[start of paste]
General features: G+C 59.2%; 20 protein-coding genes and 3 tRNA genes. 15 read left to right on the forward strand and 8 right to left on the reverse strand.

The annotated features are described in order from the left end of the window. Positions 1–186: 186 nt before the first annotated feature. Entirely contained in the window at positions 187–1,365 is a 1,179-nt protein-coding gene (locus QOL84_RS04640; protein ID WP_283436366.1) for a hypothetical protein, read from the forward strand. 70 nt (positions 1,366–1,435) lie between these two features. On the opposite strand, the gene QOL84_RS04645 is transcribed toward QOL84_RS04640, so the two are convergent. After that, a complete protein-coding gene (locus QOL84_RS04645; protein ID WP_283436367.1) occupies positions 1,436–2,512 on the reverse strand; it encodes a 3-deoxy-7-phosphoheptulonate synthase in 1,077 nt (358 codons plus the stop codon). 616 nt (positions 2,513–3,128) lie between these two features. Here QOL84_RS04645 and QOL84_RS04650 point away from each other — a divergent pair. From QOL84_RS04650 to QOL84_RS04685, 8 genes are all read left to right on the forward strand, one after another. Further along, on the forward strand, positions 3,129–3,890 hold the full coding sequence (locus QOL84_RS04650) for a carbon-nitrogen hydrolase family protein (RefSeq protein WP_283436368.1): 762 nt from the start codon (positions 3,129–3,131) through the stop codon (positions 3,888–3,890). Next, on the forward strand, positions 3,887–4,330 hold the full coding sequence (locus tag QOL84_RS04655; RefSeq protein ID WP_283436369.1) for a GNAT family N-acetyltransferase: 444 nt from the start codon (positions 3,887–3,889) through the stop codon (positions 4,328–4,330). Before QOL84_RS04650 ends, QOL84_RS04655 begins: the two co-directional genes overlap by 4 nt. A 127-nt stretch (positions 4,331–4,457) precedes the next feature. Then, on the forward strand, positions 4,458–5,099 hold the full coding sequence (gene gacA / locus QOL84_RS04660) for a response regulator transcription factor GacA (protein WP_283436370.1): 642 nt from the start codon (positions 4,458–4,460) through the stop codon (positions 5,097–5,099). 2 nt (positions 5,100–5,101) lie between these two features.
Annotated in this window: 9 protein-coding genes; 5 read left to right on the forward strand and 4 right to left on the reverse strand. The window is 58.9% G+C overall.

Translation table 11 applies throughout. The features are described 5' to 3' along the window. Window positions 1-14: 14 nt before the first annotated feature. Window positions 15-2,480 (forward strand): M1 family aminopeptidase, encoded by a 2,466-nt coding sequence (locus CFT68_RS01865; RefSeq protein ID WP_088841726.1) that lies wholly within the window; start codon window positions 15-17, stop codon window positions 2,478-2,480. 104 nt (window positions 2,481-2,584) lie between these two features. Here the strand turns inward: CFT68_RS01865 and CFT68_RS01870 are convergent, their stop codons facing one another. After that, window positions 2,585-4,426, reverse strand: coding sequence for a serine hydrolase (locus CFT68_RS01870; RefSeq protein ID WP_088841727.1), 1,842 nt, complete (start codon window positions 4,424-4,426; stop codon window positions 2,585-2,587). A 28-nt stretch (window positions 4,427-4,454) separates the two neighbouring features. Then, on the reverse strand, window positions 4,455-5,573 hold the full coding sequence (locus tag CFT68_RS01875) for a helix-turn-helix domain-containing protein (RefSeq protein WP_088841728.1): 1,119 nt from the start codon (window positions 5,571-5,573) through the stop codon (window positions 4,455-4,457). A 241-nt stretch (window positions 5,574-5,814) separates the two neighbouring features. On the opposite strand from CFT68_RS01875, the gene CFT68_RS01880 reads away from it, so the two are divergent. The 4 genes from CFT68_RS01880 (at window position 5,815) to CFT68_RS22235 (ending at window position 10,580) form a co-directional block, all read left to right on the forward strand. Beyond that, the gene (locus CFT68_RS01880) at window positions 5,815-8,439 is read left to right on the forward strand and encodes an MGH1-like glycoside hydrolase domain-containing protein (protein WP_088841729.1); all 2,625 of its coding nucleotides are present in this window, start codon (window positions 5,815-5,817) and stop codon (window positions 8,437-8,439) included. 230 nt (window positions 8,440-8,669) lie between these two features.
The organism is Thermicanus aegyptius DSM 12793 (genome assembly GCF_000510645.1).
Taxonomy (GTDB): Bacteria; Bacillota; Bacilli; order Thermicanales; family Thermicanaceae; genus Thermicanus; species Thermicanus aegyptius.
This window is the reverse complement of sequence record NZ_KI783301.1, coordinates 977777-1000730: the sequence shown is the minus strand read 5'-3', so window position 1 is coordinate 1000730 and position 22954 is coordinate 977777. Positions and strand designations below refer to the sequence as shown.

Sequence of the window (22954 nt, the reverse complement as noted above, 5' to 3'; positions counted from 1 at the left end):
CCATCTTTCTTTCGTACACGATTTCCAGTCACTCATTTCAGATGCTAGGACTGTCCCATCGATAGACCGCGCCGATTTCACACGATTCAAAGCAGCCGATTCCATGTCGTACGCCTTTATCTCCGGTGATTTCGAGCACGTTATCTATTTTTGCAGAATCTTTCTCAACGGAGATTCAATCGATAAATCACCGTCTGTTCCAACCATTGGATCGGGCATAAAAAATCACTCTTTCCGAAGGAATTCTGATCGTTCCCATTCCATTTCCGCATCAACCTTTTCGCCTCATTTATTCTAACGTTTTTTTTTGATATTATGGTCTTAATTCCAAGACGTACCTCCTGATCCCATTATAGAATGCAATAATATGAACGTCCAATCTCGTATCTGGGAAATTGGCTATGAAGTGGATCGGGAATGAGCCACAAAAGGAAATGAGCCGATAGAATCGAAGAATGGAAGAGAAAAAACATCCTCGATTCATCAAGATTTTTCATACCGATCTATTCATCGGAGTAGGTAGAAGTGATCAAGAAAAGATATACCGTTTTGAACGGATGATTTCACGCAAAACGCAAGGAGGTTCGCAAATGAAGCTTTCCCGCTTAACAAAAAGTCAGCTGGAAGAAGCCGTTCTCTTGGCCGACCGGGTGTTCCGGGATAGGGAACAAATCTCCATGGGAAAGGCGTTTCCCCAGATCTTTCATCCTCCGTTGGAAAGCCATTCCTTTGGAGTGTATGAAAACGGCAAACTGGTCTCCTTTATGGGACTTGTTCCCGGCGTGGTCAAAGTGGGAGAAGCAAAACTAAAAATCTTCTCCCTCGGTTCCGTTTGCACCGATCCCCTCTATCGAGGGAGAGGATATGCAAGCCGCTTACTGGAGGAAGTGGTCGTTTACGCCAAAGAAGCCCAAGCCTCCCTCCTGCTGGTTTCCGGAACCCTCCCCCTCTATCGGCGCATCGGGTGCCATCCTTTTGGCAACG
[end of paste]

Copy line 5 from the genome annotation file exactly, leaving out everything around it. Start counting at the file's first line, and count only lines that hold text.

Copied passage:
The organism is Thermicanus aegyptius DSM 12793 (genome assembly GCF_000510645.1).